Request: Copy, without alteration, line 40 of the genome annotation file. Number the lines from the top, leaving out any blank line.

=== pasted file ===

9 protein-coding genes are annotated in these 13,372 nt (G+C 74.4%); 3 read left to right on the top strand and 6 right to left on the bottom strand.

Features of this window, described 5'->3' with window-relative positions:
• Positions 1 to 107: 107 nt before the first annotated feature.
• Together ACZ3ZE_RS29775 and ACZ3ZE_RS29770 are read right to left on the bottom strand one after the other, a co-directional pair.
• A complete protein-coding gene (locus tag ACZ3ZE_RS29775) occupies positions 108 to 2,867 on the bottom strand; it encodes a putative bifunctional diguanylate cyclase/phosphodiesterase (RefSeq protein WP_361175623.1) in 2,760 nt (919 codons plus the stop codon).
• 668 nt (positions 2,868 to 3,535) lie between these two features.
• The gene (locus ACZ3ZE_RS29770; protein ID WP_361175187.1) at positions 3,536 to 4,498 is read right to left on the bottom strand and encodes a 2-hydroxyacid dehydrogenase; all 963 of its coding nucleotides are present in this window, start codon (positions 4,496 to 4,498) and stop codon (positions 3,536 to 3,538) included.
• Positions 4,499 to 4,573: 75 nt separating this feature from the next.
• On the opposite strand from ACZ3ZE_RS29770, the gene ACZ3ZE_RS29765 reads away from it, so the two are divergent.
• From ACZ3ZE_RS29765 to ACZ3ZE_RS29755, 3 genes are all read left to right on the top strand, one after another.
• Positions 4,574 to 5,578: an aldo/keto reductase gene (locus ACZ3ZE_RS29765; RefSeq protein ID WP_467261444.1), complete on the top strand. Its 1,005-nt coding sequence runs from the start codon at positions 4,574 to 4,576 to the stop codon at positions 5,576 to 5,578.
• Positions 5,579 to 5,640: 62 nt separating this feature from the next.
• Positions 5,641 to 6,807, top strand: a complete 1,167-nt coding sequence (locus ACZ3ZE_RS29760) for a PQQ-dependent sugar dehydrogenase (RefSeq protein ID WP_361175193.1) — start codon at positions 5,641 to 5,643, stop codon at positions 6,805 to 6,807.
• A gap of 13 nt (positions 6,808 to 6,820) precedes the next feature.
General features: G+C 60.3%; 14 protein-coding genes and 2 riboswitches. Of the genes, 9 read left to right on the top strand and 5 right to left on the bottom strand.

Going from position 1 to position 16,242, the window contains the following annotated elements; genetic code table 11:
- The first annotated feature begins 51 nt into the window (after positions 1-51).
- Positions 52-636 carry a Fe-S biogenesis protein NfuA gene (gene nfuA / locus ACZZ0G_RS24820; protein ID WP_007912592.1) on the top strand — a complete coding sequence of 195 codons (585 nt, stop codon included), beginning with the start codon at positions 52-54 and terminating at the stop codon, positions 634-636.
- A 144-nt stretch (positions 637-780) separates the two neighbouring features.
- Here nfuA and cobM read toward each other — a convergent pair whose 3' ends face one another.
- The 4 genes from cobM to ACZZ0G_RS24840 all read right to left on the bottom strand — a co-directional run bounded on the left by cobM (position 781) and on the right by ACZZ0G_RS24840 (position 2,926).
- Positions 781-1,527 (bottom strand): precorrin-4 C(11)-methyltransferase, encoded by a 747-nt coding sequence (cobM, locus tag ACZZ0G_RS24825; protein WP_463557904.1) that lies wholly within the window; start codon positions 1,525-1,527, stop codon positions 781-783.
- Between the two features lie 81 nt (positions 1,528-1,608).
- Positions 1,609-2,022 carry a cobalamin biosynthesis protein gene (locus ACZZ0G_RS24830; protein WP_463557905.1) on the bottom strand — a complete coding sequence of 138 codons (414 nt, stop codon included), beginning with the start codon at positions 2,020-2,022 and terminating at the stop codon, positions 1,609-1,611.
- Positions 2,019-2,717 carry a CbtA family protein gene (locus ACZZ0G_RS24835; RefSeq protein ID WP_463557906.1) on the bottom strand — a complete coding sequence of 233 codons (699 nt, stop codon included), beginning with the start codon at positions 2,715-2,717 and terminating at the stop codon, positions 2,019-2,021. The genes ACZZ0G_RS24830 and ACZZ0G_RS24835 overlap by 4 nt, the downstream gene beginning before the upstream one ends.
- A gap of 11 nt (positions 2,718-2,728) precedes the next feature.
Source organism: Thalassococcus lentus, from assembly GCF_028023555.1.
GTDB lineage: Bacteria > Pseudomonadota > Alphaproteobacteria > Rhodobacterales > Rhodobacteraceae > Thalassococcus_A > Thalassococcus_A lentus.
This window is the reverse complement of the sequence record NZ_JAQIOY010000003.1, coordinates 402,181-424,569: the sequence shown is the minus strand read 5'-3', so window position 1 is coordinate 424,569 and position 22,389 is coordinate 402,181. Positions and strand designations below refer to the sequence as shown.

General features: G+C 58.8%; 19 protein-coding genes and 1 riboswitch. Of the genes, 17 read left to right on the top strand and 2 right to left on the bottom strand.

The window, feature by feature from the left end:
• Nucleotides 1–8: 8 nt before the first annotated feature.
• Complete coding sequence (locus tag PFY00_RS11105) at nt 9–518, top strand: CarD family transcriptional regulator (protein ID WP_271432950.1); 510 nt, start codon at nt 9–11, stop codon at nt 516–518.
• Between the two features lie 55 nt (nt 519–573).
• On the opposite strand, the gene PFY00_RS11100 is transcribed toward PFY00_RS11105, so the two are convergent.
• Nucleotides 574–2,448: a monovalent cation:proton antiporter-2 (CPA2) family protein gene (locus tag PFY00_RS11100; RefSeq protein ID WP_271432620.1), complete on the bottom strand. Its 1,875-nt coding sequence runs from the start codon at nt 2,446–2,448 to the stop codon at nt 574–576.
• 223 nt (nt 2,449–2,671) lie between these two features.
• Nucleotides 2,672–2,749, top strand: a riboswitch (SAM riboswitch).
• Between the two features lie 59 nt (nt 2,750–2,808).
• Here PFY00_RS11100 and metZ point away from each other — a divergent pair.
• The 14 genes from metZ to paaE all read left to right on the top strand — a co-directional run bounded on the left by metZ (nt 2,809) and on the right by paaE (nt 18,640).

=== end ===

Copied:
• Here PFY00_RS11100 and metZ point away from each other — a divergent pair.